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Documenting your assessments of patients in the notes is something all medical students need to practice as you’ll be doing this on a daily basis once you start work as a doctor. This guide discusses the SOAP (Subjective/Objective/Assessment/Plan) framework which should help you structure your documentation in a clear and consistent manner. To learn more about documenting in a patient’s notes check out our documentation section here.

Subjective

The subjective section of your documentation should include how the patient is currently feeling and how they’ve been since the last review in their own words.

So as part of your assessment you may ask:

  • “How are you today?”
  • “How have you been since the last time I saw you?” 
  • “Have you currently got any troublesome symptoms?”
  • “How has the nausea been?” (or any other relevant symptom)

If the patient mentions multiple symptoms you should explore each of them, having the patient describe them in their own words.

You should document the patient’s responses accurately and use quotation marks if you are directly quoting something the patient has said.

Objective

This section needs to include your objective observations, which are things you can measure, see, hear, feel or smell.

Objective observations

Patient’s appearance (e.g. Patient appears very pale and in discomfort)

 

Basic observations (vital signs):

  • Blood pressure
  • Pulse rate
  • Respiratory rate
  • Oxygen saturations (including the amount of oxygen the patient is receiving if relevant)
  • Temperature (including any recent fevers)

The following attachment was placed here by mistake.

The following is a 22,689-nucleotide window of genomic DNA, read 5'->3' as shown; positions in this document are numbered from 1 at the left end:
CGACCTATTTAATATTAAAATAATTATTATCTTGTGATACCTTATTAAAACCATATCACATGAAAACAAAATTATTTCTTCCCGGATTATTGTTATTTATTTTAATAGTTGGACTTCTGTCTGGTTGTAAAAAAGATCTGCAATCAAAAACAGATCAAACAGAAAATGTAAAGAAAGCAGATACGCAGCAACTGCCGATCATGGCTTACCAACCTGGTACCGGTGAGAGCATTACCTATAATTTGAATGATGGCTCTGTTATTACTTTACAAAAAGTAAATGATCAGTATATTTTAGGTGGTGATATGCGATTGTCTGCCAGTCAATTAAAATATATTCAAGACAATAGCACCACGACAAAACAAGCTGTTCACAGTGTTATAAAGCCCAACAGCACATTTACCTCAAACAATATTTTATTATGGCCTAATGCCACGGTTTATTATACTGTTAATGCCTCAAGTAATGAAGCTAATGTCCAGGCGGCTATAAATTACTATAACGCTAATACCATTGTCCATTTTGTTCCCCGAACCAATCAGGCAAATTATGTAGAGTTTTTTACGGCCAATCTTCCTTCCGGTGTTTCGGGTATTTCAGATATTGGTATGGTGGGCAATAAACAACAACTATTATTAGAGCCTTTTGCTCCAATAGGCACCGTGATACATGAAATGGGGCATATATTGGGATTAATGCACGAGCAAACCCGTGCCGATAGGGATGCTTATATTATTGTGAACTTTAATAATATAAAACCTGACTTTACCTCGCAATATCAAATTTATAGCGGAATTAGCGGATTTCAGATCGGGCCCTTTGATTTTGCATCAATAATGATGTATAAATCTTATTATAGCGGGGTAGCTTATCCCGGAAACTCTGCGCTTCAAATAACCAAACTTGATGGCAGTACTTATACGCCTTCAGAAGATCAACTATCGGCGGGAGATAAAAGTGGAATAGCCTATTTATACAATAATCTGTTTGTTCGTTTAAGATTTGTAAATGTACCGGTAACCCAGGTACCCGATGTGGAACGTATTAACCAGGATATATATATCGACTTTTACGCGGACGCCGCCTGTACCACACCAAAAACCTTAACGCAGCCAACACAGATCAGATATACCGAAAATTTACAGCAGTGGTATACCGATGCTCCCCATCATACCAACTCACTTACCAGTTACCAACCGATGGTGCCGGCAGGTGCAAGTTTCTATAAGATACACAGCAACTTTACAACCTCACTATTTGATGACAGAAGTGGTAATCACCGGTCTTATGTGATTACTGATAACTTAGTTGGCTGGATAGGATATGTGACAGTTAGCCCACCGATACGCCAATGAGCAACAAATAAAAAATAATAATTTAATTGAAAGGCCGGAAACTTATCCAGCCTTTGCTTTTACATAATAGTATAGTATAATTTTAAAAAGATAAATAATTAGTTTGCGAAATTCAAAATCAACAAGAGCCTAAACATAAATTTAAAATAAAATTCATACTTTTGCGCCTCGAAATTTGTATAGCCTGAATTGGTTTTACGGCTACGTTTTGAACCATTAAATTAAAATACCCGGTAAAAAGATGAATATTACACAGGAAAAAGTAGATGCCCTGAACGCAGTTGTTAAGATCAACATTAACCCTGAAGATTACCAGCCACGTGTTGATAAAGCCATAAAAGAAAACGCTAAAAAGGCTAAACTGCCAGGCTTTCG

Fluid balance (fluids going in and coming out):

  • Oral fluids
  • Nasogastric fluids/feed
  • Intravenous fluids
  • Urine output
  • Vomiting
  • Drain output / stoma output

 

Clinical examination findings:

  • “Widespread expiratory wheeze on auscultation of the chest”
  • “Abdomen soft and non-tender”
  • “Pulse irregular”
  • “No cranial nerve deficits”

 

Other investigation results:

  • Recent lab results (e.g. bloods/microbiology)
  • Imaging results (e.g. chest x-ray/CT abdomen)

Assessment

The assessment section is where you write your thoughts on the salient issues and the diagnosis (or differential diagnosis), which will be based on the information collected in the previous two sections.

 

Summarise the salient points:

  • Productive cough (green sputum)
  • Increasing shortness of breath
  • Tachypnea (respiratory rate 22) and hypoxia (O2 saturations 87% on air)
  • Right basal crackles on auscultation
  • Bloods – Raised white cell count (15) / Raised CRP (80)
  • Chest x-ray – increased opacity in the right lower zone in keeping with consolidation

 

Document your impression of the diagnosis (or differential diagnosis):

  • Impression – Community acquired pneumonia

 

If the diagnosis is already known and the findings of your assessment remain in keeping with that diagnosis, you can comment on whether the patient is clinically improving or deteriorating:

  • On day 3 of treatment for community acquired pneumonia
  • Reduced shortness of breath and improved cough
  • Oxygen saturations 98% on air / Respiratory rate 15
  • Bloods – CRP decreasing (20) / White cell count decreasing (11)

Impression – Resolving community acquired pneumonia

Plan

The final section is the plan, which is where you document how you are going to address or further investigate any issues raised during the review.

 

Things to consider including in your plan:

  • Further investigations – laboratory tests/imaging
  • Treatments – medications/IV fluids/oxygen/nutrition
  • Referrals to various specialties
  • Review date/time – “I will review at 4pm this afternoon”
  • Frequency of observations/monitoring of fluid balance
  • Planned discharge date if relevant

Comments and suggestions